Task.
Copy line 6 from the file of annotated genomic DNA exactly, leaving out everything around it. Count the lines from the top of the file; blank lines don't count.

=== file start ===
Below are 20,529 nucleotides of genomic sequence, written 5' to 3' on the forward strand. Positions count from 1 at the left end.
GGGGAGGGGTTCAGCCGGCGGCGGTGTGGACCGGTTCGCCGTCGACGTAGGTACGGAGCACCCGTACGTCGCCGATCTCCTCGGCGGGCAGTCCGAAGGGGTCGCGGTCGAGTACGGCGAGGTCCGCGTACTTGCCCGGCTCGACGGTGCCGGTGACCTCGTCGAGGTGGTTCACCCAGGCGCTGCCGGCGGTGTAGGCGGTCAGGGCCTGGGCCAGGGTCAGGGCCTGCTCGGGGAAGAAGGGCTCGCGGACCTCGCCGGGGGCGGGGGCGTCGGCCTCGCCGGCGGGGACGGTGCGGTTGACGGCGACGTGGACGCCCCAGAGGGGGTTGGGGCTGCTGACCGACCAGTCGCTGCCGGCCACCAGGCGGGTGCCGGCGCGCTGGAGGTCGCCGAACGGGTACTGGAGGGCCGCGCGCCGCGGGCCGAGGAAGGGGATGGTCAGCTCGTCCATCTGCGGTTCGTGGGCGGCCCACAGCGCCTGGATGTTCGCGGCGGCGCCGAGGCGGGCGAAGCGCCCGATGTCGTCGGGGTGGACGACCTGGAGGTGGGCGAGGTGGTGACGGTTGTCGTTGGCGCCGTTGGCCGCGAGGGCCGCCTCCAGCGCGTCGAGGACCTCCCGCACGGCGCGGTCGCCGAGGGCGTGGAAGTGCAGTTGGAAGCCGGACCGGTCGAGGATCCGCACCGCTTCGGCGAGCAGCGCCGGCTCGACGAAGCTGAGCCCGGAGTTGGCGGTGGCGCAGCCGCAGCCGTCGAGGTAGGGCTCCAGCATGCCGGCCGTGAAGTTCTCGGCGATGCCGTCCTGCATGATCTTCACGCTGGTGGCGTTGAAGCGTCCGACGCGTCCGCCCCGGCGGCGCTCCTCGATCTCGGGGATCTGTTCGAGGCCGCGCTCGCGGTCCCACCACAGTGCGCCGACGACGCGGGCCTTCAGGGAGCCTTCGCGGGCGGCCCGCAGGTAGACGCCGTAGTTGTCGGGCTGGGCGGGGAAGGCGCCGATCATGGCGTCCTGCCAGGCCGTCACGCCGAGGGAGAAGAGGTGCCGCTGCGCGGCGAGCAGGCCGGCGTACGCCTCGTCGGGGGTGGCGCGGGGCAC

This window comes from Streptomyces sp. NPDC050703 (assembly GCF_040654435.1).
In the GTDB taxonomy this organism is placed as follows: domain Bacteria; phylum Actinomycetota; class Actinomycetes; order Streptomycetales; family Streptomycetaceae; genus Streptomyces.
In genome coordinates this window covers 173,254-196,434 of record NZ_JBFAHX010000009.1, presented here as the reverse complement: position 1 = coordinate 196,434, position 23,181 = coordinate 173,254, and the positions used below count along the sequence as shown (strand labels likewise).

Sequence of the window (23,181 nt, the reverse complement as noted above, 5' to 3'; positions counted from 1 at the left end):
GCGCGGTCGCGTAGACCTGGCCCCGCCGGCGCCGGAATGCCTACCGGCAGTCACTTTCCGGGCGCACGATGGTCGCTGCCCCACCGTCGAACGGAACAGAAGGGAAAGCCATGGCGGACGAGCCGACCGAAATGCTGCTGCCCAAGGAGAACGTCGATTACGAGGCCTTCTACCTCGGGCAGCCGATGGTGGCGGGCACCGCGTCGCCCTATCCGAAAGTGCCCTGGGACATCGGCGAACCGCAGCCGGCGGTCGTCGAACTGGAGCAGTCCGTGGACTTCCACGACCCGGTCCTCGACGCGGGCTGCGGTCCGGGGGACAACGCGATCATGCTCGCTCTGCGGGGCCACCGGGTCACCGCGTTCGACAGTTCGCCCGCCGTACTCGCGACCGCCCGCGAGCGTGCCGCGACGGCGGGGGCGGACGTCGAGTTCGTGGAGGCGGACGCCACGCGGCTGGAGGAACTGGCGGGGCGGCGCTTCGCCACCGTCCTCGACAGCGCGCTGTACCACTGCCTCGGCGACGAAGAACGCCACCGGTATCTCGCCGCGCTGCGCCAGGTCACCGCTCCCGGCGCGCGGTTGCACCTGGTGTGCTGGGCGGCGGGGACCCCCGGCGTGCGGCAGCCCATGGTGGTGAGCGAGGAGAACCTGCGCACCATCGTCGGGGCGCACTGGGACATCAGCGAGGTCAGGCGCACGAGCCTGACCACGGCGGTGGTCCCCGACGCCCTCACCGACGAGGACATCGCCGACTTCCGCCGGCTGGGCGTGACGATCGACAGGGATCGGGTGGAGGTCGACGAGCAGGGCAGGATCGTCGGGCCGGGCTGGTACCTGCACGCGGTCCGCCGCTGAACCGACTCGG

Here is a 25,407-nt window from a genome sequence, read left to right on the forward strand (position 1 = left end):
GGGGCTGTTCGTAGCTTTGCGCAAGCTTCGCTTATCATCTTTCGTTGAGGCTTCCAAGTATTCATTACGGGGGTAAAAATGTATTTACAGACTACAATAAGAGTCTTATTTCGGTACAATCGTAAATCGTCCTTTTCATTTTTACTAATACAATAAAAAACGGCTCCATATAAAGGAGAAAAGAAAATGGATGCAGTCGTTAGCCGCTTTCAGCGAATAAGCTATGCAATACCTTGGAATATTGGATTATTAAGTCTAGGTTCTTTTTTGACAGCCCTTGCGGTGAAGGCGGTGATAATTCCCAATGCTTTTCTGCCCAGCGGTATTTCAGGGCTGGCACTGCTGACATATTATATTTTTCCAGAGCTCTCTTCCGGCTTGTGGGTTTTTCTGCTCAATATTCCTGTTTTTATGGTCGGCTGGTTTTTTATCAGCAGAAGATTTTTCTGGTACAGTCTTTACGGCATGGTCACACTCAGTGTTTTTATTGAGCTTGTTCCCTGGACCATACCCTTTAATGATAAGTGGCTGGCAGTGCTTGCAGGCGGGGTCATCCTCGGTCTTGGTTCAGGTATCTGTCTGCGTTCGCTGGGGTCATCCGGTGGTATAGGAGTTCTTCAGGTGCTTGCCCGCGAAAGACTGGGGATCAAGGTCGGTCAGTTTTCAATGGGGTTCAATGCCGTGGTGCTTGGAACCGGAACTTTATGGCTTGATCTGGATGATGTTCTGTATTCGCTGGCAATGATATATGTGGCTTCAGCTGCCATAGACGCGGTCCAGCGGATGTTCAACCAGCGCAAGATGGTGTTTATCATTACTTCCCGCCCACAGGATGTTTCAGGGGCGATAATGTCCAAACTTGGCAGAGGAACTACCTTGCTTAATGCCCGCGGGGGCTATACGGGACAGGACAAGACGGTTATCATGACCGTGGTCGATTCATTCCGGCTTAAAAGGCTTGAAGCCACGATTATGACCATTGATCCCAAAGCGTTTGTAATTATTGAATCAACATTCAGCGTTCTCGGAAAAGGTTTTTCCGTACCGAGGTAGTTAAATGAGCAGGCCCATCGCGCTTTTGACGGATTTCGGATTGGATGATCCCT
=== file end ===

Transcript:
Sequence of the window (23,181 nt, the reverse complement as noted above, 5' to 3'; positions counted from 1 at the left end):